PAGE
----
Religion as a way of life is taught in doses over a long time from infancy and continues well after most individuals develop the intellectual ability to think for themselves. It is insidiously woven so deeply in early life that most cannot differentiate the facts of life from the unquestioned religious beliefs taught them as a child.
It takes an atheist a lot of effort to shed those early inculcated beliefs to sort out the realistic social and justice rules from those of ancient superstition. An budding atheist receives a lot of religio-social battering from friends and family if he or she goes against the grain of their unquestioned doctrinal beliefs.
But becoming an atheist is simple when compared with the years some invest in preparing for the next religious event. After infant baptism, Catholics prepare children for first Communion and confirmation. Mormons prepare their children for baptism by emersion at age 8. The boys prepare to receive the lower priesthood when they are 12 years of age. Jews impose a Bris upon the infant, a tribal-sexual mutilation to identify males as tribe members. Then for years, Jews prepare the child for the Bar-Mitzvah when a child declares “Today I am a Man,” able to read and speak Hebrew, an ancient unpunctuated run together language derived from the Aramaic of 2000 years ago.
This period of preparation or indoctrination is spread-out over years, and doctrine is added to the child’s mind a little at a time. The intellect is not encouraged to question and seek critical truth based answers derived from evidence. It is a slow process.
The usual atheist has no long learning curve and no time devoted to learning any ritual, dogma, tribal custom, or celebration associated with atheism. He or she just has to question, to learn to be human, and learn to use his or her own brain. This most often comes naturally. They should be civilized and thoughtful. It IS that simple.
Where do atheists’ morals come from? The same place as the religious, to wit: the society around them. Parents usually reflect the society around them, one learned from their parents.
Think of this:
In today’s world there are societies and individuals who believe and practice honor killings and feel justified. Some believe the stoning women who are suspected illicit affairs, or even meet with men outside their family, is justified by God. Did they learn that directly from God – or the society and family around them?
In today’s world, Orthodox Jews “sit shiva” for adult children who marry outside their faith. Shiva is a funeral ceremony – and the children are considered dead by the family and are shunned. The offenders are no longer members of the family. There is a movement among the ultra-orthodox Jewish men to have women banned from using the internet, because they are exposed to immorality.
In today’s world how do you explain the deadly fracture between Shiite and Sunni in the world of Islam? It would seem that god told the two different sects they each were right. Not only must they kill or tax the infidel but also the members of the other Islamic belief. The rift started in determining who should speak for the prophet, who spoke for God, although the prophet is now dead.
The question of how morals come to be really does have a simple answer – and it is not “from God.” It is from the way a person is raised in a society and taught to interact with that society. Only when that set of beliefs is finally confronted by “other” people’s religions, morals and beliefs, is choice of how to act presented to the strictly parochial religious. By the way, those parochial religious are becoming an ever shrinking minority in today’s world of instantaneous communication and rapid travel in spite of all the noise they make over how correct and righteous they are.
To the atheist, it is simple to realize that every day every human contact and action reflects upon him or her as an individual and as a member of society. It is simple to seek truth – even though you know your truth may be colored by your experience and knowledge of facts and principles. These ideas have nothing to do with the superstitious belief in an over-arching, invisible but personal deity who tallies your sins, keeps score of who belongs to a “true religion,” and a god who counts who pays him the most compliments in performing daily prayer.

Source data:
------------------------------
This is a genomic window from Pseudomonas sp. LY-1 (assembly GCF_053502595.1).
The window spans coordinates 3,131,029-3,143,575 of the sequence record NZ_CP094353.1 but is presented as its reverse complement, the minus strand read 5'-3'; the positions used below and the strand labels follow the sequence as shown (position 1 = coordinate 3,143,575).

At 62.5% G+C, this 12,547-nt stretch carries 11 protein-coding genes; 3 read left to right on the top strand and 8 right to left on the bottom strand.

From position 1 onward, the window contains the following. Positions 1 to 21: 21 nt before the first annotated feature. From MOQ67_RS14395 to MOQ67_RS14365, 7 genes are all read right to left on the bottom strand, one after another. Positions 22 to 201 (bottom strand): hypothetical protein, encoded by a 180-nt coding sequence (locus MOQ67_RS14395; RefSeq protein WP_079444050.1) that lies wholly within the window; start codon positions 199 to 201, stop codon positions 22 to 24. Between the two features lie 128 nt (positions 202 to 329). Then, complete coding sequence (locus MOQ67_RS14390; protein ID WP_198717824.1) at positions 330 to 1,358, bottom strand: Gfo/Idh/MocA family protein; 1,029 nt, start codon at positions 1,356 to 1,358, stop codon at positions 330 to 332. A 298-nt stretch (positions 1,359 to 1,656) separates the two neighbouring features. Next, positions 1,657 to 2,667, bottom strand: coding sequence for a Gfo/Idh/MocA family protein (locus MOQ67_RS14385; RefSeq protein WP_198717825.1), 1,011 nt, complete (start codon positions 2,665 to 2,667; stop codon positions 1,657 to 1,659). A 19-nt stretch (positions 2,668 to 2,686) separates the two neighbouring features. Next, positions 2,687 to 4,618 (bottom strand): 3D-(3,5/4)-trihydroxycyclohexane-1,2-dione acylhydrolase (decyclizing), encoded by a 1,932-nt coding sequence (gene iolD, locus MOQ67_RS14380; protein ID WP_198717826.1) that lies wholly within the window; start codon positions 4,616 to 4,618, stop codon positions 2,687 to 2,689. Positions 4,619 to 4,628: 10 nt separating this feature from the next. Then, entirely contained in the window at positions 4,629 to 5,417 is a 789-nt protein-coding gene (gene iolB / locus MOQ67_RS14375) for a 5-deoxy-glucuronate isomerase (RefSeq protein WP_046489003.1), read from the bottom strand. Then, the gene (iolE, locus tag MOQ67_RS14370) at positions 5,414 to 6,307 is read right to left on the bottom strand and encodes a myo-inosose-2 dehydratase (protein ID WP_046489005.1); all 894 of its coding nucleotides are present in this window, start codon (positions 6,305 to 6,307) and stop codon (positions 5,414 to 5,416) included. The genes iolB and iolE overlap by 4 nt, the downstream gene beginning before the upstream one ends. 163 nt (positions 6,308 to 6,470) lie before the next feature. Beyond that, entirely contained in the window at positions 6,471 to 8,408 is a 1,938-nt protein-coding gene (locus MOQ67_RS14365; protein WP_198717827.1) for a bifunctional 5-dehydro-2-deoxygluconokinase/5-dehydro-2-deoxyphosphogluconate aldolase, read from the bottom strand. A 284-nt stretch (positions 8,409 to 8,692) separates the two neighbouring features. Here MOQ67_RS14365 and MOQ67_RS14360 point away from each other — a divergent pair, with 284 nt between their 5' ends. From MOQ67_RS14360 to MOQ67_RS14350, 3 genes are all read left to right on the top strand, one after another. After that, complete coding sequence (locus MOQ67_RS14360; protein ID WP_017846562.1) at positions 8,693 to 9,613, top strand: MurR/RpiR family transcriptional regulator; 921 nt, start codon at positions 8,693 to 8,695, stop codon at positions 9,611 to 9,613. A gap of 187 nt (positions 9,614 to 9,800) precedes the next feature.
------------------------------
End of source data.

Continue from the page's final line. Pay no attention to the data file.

To an atheist, it is simple to realize that actions speak louder than words. Even though his or her single voice may not be presented by an orchestrated religion or may not be loud enough to have an effect on things closest to his or her heart. Accepting an invisible, unreasoning god-ruler is impossible.
That is the disastrous simple difficulty that faces atheism. Atheists have no organized voice. They need a meaningfully orchestrated approach, collaboration, and compromise. They need to ignore certain “warts” or minor philosophical disagreements. Religion provides doctrinal and dogmatic agreements with pre-made decisions that members do not have to think about. It’s not as easy with a collection of freethinking atheists.
A simple atheist has to think, judge, AND act on their conscience, belief, and understandings. An individual atheist may find no support or great support for their cause – but must also be careful their cause is not discounted because it was advance by an atheist. And, an atheist must, as Sean Faircloth has said, “avoid the seductive simplicity of certainty.”
That disastrous responsibility may be painful to the individual socially and economically. It was not too long ago that atheists and dissenters were literally burned at the stake. In some areas of today’s world, they are still beheaded or stoned to death. Some dissenters or are destroyed by machete and machine gun. Some are banished, suffer genocide, and are shunned or other ways marginalized because they do not believe in God.
It’s simple to be an atheist. Just don’t believe in god or gods and you’re there. You can live in a small town or section of the city keep to yourself and avoid most of the proselytizing. The simplicity vanishes when you decide to become an active atheist. Then things are not so simple. You have to think and act wisely to assure your life does not become disastrous to you personally. You must seek allies for like-mindedness in issues. You must act. Acting often leads to progress, but sometimes disaster too. In disaster, you realize there is no great, invisible personal god in the sky who will relieve your condition. It is up to you.